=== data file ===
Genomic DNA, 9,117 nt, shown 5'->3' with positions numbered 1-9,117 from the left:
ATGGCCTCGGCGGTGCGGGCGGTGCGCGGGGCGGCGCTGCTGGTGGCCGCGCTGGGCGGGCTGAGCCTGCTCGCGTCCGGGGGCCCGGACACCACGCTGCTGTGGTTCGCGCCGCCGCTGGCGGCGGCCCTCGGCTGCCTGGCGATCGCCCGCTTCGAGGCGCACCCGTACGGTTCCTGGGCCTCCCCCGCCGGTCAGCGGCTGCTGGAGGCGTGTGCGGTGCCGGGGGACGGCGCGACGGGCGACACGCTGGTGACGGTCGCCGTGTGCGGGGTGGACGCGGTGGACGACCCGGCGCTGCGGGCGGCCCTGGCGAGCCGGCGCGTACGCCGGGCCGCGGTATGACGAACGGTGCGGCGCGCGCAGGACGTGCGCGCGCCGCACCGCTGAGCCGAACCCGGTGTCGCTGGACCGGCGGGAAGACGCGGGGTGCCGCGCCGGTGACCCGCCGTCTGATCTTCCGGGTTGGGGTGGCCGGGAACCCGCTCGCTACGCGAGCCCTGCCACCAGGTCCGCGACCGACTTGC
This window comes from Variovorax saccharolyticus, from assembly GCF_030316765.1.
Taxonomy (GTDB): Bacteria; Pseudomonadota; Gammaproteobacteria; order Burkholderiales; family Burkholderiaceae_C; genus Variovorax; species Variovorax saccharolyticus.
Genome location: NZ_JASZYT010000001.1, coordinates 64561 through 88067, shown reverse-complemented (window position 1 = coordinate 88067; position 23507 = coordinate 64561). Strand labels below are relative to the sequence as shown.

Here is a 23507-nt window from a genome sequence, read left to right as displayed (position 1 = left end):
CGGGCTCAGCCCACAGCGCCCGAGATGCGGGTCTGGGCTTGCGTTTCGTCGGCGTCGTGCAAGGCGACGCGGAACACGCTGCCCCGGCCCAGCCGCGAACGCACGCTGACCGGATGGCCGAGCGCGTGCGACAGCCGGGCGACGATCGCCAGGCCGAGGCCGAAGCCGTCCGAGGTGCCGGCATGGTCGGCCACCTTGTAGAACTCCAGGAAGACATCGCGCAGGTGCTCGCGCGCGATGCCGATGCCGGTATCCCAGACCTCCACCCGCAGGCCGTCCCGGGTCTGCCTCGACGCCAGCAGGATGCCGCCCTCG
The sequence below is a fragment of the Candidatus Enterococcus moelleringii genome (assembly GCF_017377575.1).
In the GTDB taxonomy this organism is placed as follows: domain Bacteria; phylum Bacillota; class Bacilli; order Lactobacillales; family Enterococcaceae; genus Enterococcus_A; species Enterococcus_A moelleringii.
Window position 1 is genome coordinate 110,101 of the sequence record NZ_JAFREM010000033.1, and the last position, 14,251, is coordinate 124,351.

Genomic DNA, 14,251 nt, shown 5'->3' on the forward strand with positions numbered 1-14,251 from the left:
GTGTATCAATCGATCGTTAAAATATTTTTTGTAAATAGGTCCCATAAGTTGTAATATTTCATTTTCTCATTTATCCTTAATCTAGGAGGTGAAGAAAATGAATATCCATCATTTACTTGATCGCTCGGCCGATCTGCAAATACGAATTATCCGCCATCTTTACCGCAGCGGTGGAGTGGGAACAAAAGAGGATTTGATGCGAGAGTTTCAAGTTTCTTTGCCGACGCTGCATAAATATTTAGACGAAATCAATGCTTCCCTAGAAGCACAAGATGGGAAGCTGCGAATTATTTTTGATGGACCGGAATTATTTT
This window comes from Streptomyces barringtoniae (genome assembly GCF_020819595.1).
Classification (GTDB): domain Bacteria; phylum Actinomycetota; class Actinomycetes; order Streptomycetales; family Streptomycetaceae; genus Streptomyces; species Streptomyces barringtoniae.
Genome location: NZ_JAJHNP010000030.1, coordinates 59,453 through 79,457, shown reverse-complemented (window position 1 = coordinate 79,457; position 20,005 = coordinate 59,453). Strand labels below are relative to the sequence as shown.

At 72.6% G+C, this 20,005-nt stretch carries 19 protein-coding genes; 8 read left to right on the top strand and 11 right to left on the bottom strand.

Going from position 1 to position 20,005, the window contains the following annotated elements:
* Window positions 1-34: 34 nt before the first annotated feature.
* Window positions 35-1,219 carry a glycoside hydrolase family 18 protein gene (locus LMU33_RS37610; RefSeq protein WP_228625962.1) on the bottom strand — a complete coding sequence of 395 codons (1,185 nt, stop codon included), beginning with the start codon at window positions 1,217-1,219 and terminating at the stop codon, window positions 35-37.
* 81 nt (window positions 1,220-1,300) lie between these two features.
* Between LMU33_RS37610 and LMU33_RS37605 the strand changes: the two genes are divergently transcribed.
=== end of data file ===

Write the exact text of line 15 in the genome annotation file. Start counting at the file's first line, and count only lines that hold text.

Genome location: NZ_JAJHNP010000030.1, coordinates 59,453 through 79,457, shown reverse-complemented (window position 1 = coordinate 79,457; position 20,005 = coordinate 59,453). Strand labels below are relative to the sequence as shown.